The Edden Mall was another structure with many, many identical siblings spread through inhabited space. Nestled between two larger ports it was a great, big thoroughfare that collectively offered just about every service interstellar travellers would want first thing after setting foot planetside, or last minute before taking off: Entertainment, food that actually tasted like food, drink, parts and repairs, pharmacies, social gatherings, currency exchange... and job opportunities.
Of course, job offerings varied in formality, and so Gaylen sat by a small table outside a decent little establishment, enjoying a mild drink and the view. The place was set up on the roof of a single-storey building and accessible by a flight of metal stairs, letting him take in the flow of people while still noticing details.
Some historians insisted that the First Civilization had reached a state of uniformity before the Big Flash, across all their far-flung planets. The thought made Gaylen wonder whether it was even worth pining for those times. He loved these kinds of displays: Plain old humans in all their variety, their various specially adapted offshoots, and uncounted cultures.
Tall and short, broad and thin. Shaved heads, bushy ones, elaborate ones, and all kinds of coverings, hoods and hats. The clothes ranged from roomy to smotheringly tight unitards, from dull and prim to dazzling combinations of colours, from the completely obscuring robes of a pair of Qivian priests to the barely anything worn by a trio of Kahanans, showing off their sculpted bodies.
It really was amazing how diverse the human race could make itself.
In time one of those interesting figures stepped onto the deck and fastened its eyes on him. It was a lithe young woman, wearing dark blue clothing and a pair of black sunglasses. From beneath a hood poked chalk-white hair, fitting the deathly pallor of the face.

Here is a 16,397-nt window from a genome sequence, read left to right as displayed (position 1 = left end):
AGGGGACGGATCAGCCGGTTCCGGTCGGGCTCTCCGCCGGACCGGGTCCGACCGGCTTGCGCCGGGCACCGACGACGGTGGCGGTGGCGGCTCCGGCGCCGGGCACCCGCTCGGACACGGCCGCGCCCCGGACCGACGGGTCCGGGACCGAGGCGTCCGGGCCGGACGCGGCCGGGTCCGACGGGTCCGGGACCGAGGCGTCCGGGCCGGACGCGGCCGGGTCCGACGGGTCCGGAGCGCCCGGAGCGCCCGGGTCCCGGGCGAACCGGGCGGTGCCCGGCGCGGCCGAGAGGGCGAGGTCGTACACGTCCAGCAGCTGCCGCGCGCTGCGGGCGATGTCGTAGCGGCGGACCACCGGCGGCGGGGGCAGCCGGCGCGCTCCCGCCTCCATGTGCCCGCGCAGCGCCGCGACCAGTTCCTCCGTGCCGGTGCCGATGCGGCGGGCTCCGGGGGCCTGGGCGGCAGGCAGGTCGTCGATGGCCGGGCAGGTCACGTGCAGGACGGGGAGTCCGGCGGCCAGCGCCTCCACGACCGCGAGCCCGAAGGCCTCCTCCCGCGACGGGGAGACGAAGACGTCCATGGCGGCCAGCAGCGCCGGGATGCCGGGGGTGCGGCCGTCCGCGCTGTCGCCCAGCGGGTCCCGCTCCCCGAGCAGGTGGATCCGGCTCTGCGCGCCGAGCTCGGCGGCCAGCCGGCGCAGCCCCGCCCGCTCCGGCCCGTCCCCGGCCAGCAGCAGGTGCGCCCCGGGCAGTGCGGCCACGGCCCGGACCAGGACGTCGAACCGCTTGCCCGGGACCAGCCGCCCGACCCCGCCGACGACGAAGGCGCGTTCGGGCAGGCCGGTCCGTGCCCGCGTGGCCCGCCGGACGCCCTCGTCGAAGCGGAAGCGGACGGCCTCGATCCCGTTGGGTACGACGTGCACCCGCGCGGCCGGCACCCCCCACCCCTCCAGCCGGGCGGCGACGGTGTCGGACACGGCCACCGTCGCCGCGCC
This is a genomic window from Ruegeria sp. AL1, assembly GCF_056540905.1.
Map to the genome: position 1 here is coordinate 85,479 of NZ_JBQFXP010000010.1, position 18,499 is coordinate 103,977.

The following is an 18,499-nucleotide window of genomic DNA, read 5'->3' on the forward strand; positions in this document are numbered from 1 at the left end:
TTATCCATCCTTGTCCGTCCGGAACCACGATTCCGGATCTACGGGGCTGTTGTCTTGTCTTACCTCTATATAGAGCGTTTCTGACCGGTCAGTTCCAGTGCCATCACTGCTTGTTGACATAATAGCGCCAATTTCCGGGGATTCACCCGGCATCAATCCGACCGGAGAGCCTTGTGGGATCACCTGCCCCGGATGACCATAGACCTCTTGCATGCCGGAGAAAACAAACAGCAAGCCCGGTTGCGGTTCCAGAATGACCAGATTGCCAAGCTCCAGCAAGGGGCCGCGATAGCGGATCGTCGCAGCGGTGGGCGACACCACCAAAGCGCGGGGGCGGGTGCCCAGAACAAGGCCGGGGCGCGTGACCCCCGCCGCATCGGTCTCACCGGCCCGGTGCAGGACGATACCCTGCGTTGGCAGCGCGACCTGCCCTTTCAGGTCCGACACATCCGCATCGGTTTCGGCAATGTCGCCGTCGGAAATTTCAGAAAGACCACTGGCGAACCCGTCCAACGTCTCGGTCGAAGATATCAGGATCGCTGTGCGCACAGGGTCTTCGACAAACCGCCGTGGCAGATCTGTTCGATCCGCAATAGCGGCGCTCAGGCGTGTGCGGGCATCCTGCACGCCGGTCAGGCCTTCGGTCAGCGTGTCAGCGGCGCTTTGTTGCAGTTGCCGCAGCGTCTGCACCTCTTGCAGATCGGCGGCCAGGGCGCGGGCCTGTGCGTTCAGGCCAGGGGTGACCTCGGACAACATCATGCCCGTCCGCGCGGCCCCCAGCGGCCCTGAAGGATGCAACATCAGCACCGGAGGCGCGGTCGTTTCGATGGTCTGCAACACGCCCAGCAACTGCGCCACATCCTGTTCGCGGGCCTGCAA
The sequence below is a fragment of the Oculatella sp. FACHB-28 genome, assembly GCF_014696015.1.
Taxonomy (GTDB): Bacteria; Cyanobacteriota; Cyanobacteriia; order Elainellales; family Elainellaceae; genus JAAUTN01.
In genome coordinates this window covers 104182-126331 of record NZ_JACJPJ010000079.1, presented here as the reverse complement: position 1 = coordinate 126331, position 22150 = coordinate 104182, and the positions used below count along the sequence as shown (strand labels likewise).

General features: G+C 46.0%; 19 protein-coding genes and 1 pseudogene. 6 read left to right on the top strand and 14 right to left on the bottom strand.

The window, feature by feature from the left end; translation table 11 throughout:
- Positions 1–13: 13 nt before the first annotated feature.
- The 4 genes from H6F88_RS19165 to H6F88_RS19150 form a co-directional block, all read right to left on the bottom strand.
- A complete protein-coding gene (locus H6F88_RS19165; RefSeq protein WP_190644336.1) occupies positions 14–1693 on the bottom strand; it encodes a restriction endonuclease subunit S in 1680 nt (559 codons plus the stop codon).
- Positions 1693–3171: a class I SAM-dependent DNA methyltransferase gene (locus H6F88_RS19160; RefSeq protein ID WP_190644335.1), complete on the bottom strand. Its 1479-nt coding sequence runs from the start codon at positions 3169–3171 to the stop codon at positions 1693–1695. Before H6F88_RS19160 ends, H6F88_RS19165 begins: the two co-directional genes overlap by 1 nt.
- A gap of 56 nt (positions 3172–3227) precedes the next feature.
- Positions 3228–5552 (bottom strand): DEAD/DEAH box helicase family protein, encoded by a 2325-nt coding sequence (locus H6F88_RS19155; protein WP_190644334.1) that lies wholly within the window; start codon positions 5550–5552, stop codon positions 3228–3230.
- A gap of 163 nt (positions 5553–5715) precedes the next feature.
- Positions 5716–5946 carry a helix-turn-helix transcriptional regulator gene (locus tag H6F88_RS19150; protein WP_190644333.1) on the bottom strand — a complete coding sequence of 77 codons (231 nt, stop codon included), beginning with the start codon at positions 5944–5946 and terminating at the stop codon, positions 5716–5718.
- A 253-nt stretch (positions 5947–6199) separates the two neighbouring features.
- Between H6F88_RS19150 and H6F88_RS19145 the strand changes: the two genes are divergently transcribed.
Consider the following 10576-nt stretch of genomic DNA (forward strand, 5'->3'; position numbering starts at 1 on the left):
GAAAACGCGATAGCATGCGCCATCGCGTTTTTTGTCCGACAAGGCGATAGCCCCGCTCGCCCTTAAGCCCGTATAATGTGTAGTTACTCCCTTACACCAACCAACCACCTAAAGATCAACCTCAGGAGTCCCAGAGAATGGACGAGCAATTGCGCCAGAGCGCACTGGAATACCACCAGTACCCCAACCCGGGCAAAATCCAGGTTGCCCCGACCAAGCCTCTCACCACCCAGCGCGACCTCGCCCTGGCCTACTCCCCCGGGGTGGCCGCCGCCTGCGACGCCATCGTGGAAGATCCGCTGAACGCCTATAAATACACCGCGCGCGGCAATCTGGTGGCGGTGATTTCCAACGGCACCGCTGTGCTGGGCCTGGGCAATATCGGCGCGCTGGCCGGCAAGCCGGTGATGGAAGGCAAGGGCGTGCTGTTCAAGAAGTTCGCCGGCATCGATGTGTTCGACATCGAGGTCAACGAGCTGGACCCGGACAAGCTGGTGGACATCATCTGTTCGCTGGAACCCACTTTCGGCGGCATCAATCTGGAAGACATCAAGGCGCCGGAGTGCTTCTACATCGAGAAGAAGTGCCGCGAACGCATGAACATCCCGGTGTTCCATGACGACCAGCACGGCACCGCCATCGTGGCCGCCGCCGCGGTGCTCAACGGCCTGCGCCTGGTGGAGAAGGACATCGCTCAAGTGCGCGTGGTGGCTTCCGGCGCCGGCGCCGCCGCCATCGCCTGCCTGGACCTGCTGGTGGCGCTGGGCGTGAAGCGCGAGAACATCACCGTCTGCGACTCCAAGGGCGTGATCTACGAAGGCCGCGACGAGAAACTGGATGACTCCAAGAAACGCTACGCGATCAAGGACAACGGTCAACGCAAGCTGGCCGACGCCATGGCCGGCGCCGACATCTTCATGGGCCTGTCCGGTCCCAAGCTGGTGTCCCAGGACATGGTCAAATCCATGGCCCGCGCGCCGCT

She walked over to him, moving with odd, smooth grace. She then passed by the table, behind Gaylen, before completing a circle.
"Ahem," she said, and then held up a little pad before her face with a dramatic flourish. "Freelance crewmembers needed for delivery run. Two weeks expected. Experience and medical skill a bonus. Must speak Larin or Gyvo. Inquire outside of Yellow Top. Will be wearing green coat."
She put the pad away and her hands on her hips.
"Could you give me directions?" she then asked with mock sincerity.
"Sure," Gaylen said. "Just head over there."
He pointed at the chair opposite himself.
"Goodie," she said with a grin, pulled the chair up and sat down.
"So, you're a Dwyyk?" he said.
"Born and raised," she replied and lowered her sunglasses. He caught a glimpse of blue irises that filled the entire eyes, before she winced from the brightness and put the glasses back up.
"Do you have a name?" he asked.
"Ayna," she told him.
"Anything more than that?"
"Not away from Dwyyk, no."
"What's your name?"
"It isn't really though, is it?"
"Let's talk about you," he said.
"Well... I've been wandering the lanes for about two years now. Just... doing this and that. I thought I'd join a crew for a bit. Are you going somewhere interesting?"
YOU ARE READING
The First Run (The Sea of Stars 1)Science Fiction
Seasoned freelancer Gaylen Qin finally has his own spaceship; the means to traverse the sea of stars with his own crew and pick his own jobs. There is just one problem: In return for the ship he has to deliver a mysterious cargo into the wilder rea...